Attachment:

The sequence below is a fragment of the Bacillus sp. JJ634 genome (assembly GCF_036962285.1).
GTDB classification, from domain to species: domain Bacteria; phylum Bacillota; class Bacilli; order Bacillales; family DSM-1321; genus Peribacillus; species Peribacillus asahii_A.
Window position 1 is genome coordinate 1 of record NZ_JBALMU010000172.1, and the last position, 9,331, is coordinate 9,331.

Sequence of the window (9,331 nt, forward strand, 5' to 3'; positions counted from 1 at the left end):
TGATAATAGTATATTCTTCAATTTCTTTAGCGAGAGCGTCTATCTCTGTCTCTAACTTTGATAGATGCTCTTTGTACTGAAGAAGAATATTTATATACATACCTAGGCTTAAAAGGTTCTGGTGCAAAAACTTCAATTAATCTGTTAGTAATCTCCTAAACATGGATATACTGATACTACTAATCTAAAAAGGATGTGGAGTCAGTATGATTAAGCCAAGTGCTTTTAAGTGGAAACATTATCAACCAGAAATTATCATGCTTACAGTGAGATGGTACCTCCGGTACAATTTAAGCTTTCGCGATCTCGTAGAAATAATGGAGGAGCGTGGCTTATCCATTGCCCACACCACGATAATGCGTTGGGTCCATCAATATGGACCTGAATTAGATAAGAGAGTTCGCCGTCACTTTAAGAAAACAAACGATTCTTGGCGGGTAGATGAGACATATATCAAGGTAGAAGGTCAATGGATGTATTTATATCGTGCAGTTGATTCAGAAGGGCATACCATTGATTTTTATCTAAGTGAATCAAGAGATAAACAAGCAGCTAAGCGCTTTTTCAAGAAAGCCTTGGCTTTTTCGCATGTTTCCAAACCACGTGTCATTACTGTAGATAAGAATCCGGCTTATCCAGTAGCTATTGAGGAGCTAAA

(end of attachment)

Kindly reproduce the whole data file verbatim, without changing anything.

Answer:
The sequence below is a fragment of the Bacillus sp. JJ634 genome (assembly GCF_036962285.1).
GTDB classification, from domain to species: domain Bacteria; phylum Bacillota; class Bacilli; order Bacillales; family DSM-1321; genus Peribacillus; species Peribacillus asahii_A.
Window position 1 is genome coordinate 1 of record NZ_JBALMU010000172.1, and the last position, 9,331, is coordinate 9,331.

Sequence of the window (9,331 nt, forward strand, 5' to 3'; positions counted from 1 at the left end):
TGATAATAGTATATTCTTCAATTTCTTTAGCGAGAGCGTCTATCTCTGTCTCTAACTTTGATAGATGCTCTTTGTACTGAAGAAGAATATTTATATACATACCTAGGCTTAAAAGGTTCTGGTGCAAAAACTTCAATTAATCTGTTAGTAATCTCCTAAACATGGATATACTGATACTACTAATCTAAAAAGGATGTGGAGTCAGTATGATTAAGCCAAGTGCTTTTAAGTGGAAACATTATCAACCAGAAATTATCATGCTTACAGTGAGATGGTACCTCCGGTACAATTTAAGCTTTCGCGATCTCGTAGAAATAATGGAGGAGCGTGGCTTATCCATTGCCCACACCACGATAATGCGTTGGGTCCATCAATATGGACCTGAATTAGATAAGAGAGTTCGCCGTCACTTTAAGAAAACAAACGATTCTTGGCGGGTAGATGAGACATATATCAAGGTAGAAGGTCAATGGATGTATTTATATCGTGCAGTTGATTCAGAAGGGCATACCATTGATTTTTATCTAAGTGAATCAAGAGATAAACAAGCAGCTAAGCGCTTTTTCAAGAAAGCCTTGGCTTTTTCGCATGTTTCCAAACCACGTGTCATTACTGTAGATAAGAATCCGGCTTATCCAGTAGCTATTGAGGAGCTAAA